Clancy Lyall

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Clarence Odell "Clancy" Lyall
File:Clancy Lyall in Austria 1945.jpg
Clancy Lyall in unit photo taken in Kaprun, Austria 1945
Born(1925-10-14)October 14, 1925
Orange, Texas, U.S.
DiedMarch 19, 2012(2012-03-19) (aged 86)
Leonardtown, Maryland, U.S.
Place of burial
Evergreen Memorial Gardens, Great Mills, Maryland
Allegiance United States of America
Service/branch United States Army
Years of service1942–1959
RankArmy-USA-OR-08b-2015.svg Master Sergeant
UnitEasy Company, 2nd Battalion, 506th Parachute Infantry Regiment, 101st Airborne Division
Battles/warsWorld War II
  • Operation Overlord
  • Operation Market Garden
  • Battle of the Bulge
  • Western Allied invasion of Germany

Korean War

  • Suk Chon Battle of Yongju
  • Munsan-ni
  • Bronze Star (2)
  • Purple Heart (3)
  • Army Good Conduct Medal
  • American Campaign Medal
RelationsIsabel Lyall (2nd wife from 1971 to 2012) Violet M Spence (1st wife from 1946 to 1971)

Clarence Odell “Clancy” Lyall (October 14, 1925 – March 19, 2012) served with Easy Company, 2nd Battalion, 506th Parachute Infantry Regiment, in the 101st Airborne Division of the United States Army during World War II. This unit would be popularized in the mini-series Band of Brothers based on the book by the same name.

Clancy later served in the 82nd Airborne Division in post-war Germany and in 187th Airborne Regimental Combat Team.[1][dead link][2] He also served in Indochina.

Early years[edit]

Clancy Lyall was born in Orange, Texas.[3] His father, Arthur Edward Lyall, who worked on ships transporting oil from the United States to Scotland, was a Scot.[4] His mother, Beulah,[3] was a full-blooded Cherokee Indian from Oklahoma. His father met his mother on a trip to the US after wanting to see the native peoples in Oklahoma. They married and Beulah eventually moved to Orange Texas to set up a farm. Clancy was raised for a time with his maternal Grandfather on the reservation while the farm was being built. Once the farm was completed Clancy attended a one-room school and worked on his parents' 120 acre farm in Orange until they moved to Pennsylvania in 1939.[4] In the summers he would also cross the Sabine river to work in Louisiana, earning some money by picking Spanish moss for use as mattress batting. The skills he learned from the Cajuns in how to survive in the swamps would prove useful in his later military career as did the hunting and tracking skills taught to him by his Cherokee grandfather. Clancy also hunted cougar to bring in extra money for the family.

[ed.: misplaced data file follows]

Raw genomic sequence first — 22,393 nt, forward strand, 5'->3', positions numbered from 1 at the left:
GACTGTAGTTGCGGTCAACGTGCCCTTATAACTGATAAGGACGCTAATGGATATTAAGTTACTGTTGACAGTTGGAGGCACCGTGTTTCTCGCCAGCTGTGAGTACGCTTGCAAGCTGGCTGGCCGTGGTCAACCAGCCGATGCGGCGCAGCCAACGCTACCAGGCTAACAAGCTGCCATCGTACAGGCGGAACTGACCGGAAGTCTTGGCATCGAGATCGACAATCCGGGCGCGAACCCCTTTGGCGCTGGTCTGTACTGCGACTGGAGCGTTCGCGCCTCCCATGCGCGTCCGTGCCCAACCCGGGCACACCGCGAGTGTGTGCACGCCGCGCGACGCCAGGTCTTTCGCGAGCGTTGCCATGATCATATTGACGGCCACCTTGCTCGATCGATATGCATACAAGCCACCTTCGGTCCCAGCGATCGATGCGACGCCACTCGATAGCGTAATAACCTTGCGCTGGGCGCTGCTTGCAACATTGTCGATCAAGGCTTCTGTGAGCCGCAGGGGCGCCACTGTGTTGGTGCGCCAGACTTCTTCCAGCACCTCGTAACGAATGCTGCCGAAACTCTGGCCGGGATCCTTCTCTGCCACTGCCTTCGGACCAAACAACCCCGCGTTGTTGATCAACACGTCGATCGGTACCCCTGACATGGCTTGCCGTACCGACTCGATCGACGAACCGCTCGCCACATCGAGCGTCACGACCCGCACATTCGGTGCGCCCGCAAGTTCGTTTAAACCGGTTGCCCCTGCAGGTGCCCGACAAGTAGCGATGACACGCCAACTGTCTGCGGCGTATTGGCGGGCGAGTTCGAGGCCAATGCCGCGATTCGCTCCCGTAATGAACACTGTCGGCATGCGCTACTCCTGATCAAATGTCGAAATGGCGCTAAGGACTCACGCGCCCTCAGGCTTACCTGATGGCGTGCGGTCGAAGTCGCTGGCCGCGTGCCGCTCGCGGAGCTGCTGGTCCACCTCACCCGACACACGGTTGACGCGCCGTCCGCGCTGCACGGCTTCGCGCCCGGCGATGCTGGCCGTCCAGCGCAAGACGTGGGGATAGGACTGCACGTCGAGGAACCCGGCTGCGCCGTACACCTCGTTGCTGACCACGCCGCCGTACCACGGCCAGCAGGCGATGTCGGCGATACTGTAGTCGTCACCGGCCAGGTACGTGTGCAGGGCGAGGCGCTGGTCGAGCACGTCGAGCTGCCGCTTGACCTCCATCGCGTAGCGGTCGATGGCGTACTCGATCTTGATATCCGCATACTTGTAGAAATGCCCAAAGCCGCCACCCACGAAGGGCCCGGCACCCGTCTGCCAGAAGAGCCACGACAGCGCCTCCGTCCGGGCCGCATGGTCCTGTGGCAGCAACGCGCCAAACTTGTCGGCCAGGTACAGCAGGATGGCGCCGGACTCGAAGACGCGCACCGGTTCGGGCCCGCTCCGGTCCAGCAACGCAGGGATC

Military service[edit]

World War II[edit]

Clancy enlisted in the United States Army in November 1942[5] at Fort Indiantown Gap, Pennsylvania. He received basic training at Camp Blanding. He then moved to Fort Benning for parachute training. Clancy shipped overseas to England later in 1943 where he was assigned as an instructor for A Stage of the Airborne School at Chilton-Foliat.[6][7] In March 1944 he was transferred to Headquarters Company of the 2d Battalion, 506th Parachute Infantry Regiment (506th PIR) heavy weapons platoon.[8] The regiment, commanded by Colonel Robert Sink, formed part of the 101st Airborne Division under Major General Maxwell D. Taylor, and was then serving in Wiltshire in South West England, training and preparing for the invasion of Normandy, in which the division was to play a leading role.

He jumped into Normandy (see American airborne landings in Normandy) on June 6, 1944 as part of the airborne component of Operation Overlord. He landed near Sainte-Mère-Église, two to three miles from his intended drop zone, and fought with Company B of the 508th PIR, one of the regiments of the 82d Airborne Division, for the first few days before making his way back to the 506th. On June 13 he was bayoneted in the stomach[9] while fighting in Carentan, France, and was evacuated to England for recovery. In Shifty Powers' biography, while recounting this incident, Clancy is described as, "a goodhearted farm boy from Texas."[10]